Who has authority to fire Geoffrey Berman? Manhattan’s chief federal prosecutor has ‘no intention’ of resigning

Geoffrey Berman did not become Manhattan’s chief federal prosecutor by traveling the usual course.

He was not nominated by a president or confirmed by the Senate. Because of that, the question of who actually holds the authority to remove him — as Attorney General William Barr sought to do late Friday night — is not entirely clear.

Berman was appointed as interim U.S. attorney for the Southern District of New York in 2018 by then-Attorney General Jeff Sessions following a purge of federal prosecutors in the early days of the Trump administration.

When the interim term of 120 days lapsed without a formal nomination by the president, the judges in the New York district exercised their authority to make Berman’s appointment official, at least until another candidate is nominated and confirmed.

Berman is now leaning heavily on that rarely invoked provision to maintain control over the Justice Department’s most prestigious office outside of Washington, D.C.

Geoffrey Berman, U.S. attorney in Manhattan, in April 2019 during a news conference.

“I have not resigned, and have no intention of resigning, my position to which I was appointed by the judges of the United States District Court for the Southern District of New York,” Berman said after Barr abruptly announced that the prosecutor was “stepping down.”

“I will step down when a presidentially appointed nominee is confirmed by the Senate,” he said.

Attorney General William Barr on June 8, 2020.

Berman, who has launched investigations and prosecutions of several associates of President Donald Trump, may not hold the last word — no matter his defiance. The attorney general’s authority also is in question, setting up an extraordinary struggle for control of a crucial Justice Department office that has prosecuted Trump’s former personal attorney Michael Cohen and is heading an investigation of the president’s lawyer and close adviser Rudy Giuliani.

The Giuliani inquiry has focused in part on the former New York mayor’s work with business associates Lev Parnas and Igor Fruman, who helped Giuliani seek damaging information in Ukraine about the family of Joe Biden, the former U.S. vice president and presumptive Democratic nominee for president in the 2020 election.

From left in this Facebook post, Donald Trump Jr., Tommy Hicks Jr., Lev Parnas and Igor Fruman.

A Justice Department opinion, although authored more than 40 years ago, addresses the lines of authority in such unusual cases. It concludes that the president — not the attorney general or a consortium of judges — has the power to remove a U.S. attorney who holds the position by judicial appointment.

In such cases, the opinion states, “the power of removal may be even more important to the president than the power of appointment.

“Indeed, it is the power to remove, and not the power to appoint, which gives rise to the power to control,” the memorandum states. The document raised potential conflicts of interest if judges were authorized to remove prosecutors.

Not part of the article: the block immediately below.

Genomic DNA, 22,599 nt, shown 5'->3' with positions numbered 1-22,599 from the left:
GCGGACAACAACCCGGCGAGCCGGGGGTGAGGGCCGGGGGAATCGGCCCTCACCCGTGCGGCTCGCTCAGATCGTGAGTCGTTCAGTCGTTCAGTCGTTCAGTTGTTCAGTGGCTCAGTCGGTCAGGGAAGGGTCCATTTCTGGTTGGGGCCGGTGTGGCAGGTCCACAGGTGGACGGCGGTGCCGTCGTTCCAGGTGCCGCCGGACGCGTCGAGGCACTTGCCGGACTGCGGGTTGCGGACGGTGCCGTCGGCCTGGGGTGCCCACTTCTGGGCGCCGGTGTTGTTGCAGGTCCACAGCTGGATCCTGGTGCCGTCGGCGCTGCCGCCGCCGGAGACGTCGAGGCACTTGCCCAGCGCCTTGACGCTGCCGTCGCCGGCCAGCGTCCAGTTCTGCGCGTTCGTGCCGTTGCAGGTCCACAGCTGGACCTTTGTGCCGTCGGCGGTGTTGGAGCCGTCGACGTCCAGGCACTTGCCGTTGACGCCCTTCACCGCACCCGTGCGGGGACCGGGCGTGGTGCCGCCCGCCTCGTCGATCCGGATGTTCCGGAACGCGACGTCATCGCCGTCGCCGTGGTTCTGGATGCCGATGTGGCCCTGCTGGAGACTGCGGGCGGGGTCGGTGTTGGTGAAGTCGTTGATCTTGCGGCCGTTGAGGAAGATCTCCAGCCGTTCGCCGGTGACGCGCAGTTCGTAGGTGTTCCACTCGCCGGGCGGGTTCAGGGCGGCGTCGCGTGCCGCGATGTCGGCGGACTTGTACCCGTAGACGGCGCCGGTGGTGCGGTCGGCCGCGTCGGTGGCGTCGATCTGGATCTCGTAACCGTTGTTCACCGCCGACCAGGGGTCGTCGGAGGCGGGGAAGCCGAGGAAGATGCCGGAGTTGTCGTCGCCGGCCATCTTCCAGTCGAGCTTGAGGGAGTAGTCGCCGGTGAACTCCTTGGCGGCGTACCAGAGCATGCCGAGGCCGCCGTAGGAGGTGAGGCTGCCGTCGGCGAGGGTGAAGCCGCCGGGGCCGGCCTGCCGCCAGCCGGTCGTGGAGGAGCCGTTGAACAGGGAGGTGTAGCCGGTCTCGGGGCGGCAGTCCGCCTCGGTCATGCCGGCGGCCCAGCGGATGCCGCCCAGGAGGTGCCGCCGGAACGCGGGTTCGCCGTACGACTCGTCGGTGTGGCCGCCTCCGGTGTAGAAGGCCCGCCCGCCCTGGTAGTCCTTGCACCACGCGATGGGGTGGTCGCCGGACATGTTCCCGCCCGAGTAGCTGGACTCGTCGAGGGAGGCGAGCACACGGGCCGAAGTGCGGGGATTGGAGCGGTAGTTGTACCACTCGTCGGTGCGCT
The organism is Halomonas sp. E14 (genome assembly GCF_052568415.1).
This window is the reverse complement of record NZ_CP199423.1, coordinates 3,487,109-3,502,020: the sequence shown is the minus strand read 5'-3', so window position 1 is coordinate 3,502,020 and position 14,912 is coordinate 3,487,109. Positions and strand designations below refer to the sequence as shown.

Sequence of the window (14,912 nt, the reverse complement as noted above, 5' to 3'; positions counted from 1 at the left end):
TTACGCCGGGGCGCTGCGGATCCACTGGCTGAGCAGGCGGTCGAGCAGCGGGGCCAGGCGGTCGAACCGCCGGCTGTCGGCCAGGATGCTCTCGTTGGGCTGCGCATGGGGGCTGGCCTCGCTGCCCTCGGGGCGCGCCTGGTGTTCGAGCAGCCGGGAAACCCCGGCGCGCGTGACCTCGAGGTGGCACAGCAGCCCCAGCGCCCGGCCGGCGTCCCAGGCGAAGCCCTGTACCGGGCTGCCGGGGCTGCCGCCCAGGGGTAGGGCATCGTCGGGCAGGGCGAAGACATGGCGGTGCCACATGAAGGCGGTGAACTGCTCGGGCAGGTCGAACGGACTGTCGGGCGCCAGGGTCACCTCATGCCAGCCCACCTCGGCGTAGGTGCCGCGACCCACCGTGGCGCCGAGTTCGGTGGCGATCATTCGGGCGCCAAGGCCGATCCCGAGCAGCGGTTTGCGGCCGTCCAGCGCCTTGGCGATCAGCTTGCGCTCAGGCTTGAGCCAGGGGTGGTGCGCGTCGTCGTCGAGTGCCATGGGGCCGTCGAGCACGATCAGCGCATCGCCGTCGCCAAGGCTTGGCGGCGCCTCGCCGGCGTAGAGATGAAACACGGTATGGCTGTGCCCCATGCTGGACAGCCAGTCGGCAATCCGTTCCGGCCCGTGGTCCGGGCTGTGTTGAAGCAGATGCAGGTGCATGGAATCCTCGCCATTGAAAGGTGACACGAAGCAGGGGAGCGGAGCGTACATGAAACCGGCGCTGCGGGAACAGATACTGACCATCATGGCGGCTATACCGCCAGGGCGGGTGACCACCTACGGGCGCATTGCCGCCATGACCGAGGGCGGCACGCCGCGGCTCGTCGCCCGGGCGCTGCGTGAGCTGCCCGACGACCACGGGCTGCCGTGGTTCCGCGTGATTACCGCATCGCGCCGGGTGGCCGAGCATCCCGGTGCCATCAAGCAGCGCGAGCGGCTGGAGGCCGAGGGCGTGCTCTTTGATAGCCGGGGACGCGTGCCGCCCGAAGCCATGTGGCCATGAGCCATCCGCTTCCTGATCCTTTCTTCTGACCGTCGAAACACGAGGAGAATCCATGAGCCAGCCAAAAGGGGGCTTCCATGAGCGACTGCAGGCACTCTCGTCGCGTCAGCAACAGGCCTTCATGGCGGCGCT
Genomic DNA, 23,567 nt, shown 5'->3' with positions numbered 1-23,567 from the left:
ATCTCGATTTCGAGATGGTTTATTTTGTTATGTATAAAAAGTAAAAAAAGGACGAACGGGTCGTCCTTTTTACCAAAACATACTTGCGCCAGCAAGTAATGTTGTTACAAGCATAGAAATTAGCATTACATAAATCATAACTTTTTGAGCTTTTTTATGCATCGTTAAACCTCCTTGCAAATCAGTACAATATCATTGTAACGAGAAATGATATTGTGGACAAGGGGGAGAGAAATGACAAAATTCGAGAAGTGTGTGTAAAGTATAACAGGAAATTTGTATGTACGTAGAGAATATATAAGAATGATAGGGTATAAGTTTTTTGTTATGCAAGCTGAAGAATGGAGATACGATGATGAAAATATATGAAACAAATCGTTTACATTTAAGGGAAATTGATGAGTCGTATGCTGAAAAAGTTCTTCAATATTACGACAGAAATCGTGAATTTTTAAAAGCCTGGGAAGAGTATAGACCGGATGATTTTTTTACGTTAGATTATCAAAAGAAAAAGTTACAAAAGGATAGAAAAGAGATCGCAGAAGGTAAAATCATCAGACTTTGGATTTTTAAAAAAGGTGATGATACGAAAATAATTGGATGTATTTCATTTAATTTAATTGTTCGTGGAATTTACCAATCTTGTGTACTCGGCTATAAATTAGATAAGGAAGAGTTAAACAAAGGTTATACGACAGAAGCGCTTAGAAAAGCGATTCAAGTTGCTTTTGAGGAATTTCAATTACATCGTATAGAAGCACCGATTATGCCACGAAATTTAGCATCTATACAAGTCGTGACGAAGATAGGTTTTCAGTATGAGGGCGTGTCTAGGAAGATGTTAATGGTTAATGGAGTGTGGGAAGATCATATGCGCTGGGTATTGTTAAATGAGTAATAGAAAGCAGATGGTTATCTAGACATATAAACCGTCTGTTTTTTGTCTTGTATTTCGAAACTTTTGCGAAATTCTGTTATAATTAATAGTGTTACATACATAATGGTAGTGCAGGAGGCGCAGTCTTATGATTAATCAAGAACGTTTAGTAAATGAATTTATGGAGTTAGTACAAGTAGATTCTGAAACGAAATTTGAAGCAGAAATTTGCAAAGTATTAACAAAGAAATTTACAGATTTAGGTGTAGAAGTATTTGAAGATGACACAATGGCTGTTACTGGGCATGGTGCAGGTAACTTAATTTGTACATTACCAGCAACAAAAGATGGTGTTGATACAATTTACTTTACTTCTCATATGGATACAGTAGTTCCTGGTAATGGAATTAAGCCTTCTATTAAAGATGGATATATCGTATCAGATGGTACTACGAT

“Due process problems could arise if a court, through the exercise of its removal power, (was) enabled to control the manner in which a prosecutor performs his official duties. We therefore are of the opinion that the power to remove a court-appointed U.S. Attorney rests with the president,” the memo states. 

Some legal analysts, however, disagreed, saying that provisions of the law allowing for the judicial appointments of U.S. attorneys should control.

“Berman is the Acting U.S. Attorney by dint of a ‘judicial’ appointment,” University of Texas law professor Stephen Vladeck tweeted Saturday. “There’s a pretty good argument that, per the plain language of (the law) he gets to keep serving in that post until the ‘vacancy’ is filled through Senate confirmation of a permanent successor.”

David Weinstein, a former federal prosecutor in Miami, believed Berman’s interpretation is “correct.”

“The Department of Justice opinion is simply that — an opinion,” Weinstein said, adding that the document is not binding. He said Trump lost his control over Berman when he failed to nominate a candidate during Berman’s interim tenure.

“This all falls back on the president because of his failure to act,” Weinstein said, adding that a resolution may be up to the courts.

The urgency of Barr’s Friday night action also was not immediately clear. Equally unexpected was the accompanying announcement that Trump intended to nominate Jay Clayton, the Securities and Exchange Commission chairman, who has no experience as a federal prosecutor.

Instead, Barr hailed Clayton’s “management experience and expertise in financial regulation.”

Until Clayton’s nomination is considered by the Senate, the attorney general said the president was appointing New Jersey’s chief federal prosecutor, Craig Carpenito, to take Berman’s place, beginning July 3.

Rather than argue that Berman was being removed for cause, the attorney lavished praise on the prosecutor, saying he performed with “tenacity and savvy.”

“The attorney general, himself, acknowledged that there was no reason for his removal,” Weinstein said. “I think we’re in for a battle. I think Berman should stand his ground. What does he have to lose? If he does, this could end up in the Supreme Court.”

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